Carnitas - A Family Feast

Apparently we’ve been holding out on you!  One of the most searched-for terms on A Family Feast is “Carnitas” and we are finally sharing our recipe today!

Our carnitas are another recipe inspired by The Edgewater Café, a North of Boston Mexican restaurant that my husband Jack worked at years ago which was hugely popular among the locals!  While carnitas were actually not offered on The Edgewater’s menu, the head chef liked to talk and share recipes, and Jack listened well (and wrote the recipe down)!

To make carnitas (which literally means “little meats”), cubed pork butt is cooked low-and-slow in lard and citrus – then browned under the broiler.  The result is an extremely moist texture with an amazing, flavorful caramelized crust!

Carnitas - A Family Feast

Serve carnitas simply in a warmed, soft flour tortilla with some cilantro and chopped onion – or you can really go wild and smother it with toppings just as you would for a taco!  But we actually like the carnitas simply served – the meat is SO good!

One last note – don’t be scared by cooking with lard! The lard, which can be found in many supermarket meat departments, is simply the cooking medium that helps keep the pork tender, and all is discarded after cooking.  The pork does not retain the fat from the lard – and in fact, it gives up some of its own – and all you are left with is amazingly tender, delicious carnitas!

Carnitas - A Family Feast


  • Prep Time: 15 mins
  • Cook Time: 5 hours
  • Total Time: 5 hours 15 minutes
  • Yield: 4-6 servings


  • 3 pound pork butt, cut into large pieces at least 2×2 inches in size
  • 1 pound lard (if you cannot find lard at your local market, use suet)
  • ½ orange, skin on, quartered
  • 1 lime, skin on, quartered
  • 4 medium garlic cloves skinned and left whole, slightly smashed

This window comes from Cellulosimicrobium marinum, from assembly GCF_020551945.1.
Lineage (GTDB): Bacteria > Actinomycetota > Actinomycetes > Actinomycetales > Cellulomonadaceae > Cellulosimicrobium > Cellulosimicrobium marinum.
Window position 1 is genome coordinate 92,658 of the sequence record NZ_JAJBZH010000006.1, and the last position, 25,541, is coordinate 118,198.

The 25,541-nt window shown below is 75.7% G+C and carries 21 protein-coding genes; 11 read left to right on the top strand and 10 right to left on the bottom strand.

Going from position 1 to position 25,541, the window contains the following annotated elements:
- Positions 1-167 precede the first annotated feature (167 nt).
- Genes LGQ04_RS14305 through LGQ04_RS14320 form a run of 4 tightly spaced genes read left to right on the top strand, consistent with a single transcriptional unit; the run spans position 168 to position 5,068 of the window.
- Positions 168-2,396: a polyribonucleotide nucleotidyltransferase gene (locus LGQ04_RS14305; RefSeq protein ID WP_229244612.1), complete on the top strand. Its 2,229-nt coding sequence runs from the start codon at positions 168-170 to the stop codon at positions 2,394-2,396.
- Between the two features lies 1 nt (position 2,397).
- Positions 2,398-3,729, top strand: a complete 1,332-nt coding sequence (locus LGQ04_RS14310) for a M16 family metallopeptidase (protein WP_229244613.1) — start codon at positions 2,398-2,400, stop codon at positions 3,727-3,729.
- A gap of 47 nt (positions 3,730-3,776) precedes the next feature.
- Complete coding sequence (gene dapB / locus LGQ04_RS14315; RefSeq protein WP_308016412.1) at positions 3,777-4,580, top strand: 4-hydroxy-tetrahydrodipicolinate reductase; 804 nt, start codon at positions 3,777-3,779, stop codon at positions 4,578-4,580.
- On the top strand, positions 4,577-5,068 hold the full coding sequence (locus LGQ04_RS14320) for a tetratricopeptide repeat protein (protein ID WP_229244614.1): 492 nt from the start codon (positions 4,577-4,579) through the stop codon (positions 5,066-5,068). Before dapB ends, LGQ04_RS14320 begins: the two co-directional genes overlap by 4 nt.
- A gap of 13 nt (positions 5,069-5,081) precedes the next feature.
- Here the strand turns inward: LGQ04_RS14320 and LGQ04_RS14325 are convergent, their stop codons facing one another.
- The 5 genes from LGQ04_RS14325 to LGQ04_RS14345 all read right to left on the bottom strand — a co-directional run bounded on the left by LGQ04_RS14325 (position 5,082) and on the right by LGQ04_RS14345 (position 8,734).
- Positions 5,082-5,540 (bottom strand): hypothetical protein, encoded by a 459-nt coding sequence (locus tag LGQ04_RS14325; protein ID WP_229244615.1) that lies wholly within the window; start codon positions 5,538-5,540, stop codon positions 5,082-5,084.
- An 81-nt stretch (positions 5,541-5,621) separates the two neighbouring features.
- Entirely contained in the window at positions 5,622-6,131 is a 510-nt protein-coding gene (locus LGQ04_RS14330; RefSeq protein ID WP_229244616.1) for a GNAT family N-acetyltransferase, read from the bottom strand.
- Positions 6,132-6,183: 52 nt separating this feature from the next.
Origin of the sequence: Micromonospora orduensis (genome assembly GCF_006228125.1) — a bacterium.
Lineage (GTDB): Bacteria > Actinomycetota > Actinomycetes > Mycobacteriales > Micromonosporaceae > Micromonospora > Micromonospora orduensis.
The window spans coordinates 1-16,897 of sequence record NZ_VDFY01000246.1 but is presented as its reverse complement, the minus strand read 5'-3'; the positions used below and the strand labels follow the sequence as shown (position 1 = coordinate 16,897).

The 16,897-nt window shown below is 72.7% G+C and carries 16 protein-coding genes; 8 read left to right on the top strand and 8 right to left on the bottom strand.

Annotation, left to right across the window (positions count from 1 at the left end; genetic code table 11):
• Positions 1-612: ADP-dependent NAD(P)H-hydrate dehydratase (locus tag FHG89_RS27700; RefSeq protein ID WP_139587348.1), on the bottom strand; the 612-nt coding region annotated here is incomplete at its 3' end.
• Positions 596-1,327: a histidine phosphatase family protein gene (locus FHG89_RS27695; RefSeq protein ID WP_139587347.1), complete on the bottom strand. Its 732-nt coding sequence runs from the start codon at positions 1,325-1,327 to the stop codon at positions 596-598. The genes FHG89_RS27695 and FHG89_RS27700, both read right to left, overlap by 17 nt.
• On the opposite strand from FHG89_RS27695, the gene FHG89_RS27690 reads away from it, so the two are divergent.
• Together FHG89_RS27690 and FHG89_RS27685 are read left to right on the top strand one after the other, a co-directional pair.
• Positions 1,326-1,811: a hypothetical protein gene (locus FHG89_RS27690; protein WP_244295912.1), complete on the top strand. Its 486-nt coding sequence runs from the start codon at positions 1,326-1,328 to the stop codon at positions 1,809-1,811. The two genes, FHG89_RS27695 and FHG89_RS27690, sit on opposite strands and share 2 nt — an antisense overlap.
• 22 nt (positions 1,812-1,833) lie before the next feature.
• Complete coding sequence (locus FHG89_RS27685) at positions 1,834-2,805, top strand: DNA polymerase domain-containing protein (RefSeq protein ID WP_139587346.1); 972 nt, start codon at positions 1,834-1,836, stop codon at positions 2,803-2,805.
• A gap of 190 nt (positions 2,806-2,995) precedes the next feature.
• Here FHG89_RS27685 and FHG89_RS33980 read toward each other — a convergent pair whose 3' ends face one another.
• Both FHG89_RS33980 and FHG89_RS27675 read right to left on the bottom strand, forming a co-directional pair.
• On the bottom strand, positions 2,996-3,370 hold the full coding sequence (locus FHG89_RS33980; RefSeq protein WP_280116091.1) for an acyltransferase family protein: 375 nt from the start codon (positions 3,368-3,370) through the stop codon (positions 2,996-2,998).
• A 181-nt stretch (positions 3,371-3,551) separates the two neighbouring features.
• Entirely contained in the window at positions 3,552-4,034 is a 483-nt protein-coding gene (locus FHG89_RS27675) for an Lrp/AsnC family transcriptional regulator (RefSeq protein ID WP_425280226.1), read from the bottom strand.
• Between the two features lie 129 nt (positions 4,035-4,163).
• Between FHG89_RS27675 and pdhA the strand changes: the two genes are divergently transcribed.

• 1 jalapeno stemmed and sliced into ½ inch rings, seeds left in
  • 1 medium onion, skinned and quartered
  • 1 teaspoon salt
  • ½ teaspoon freshly ground black pepper
  • ½ teaspoon oregano
  • 1 teaspoon cumin
  • ½ teaspoon garlic powder
  • ¼ cup bacon fat
  • 1 tablespoon olive oil


  1. Preheat oven to 275 degrees.
  2. In a 9x11x2 casserole dish, or similar volume oven-proof vessel, place all ingredients. Cover with parchment and foil and bake for five hours.
  3. Remove from oven and scoop out meat with a hand strainer or spider strainer. Dispose of remaining liquids and solids.
  4. Place cooked pork on a foil-lined sheet pan brushed with the olive oil and place under broiler for five minutes. If the bottoms seem too wet, flip the pork and broil the other side for another minute or two. This step needs to be watched – you want the meat to caramelize without burning it or drying it out.
  5. Serve simply in a warmed flour tortilla with chopped onion and cilantro.

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Craving more pork recipes? Check out these recipes from my fellow bloggers:

Caramelized Onion & Bacon Smothered Pork Chops – All Day I Dream About Food

Pork Chops with Balsamic Glaze – Kalyn’s Kitchen

 Carnitas - A Family Feast

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  • Sylvia wrote:

    Martha, this is my first Pinterest review. These Carnitas were so delicious. My husband and daughter couldn’t stop saying how good they were and I agree. Once I cut the meat the prep was very easy. I used a quarter cup of canola oil in place of lard because I didn’t have any. Believe me if I could just run out to the store these days I would so I had to substitute. The pork had fat that I cut and cooked it along with the pork chunks so I think this helped the flavor. I followed all the other aspect of the recipe and used the parchment paper and tin foil and I think this was key to the cooking process. I only had to cook it for 3 hours as my oven runs hot and it was juicy and tender. I also did the last step of broiling and it was perfection. I will be is recipe again and again!

    • Martha wrote:

      Thanks Sylvia! So glad the recipe was a hit!

  • BETTY wrote: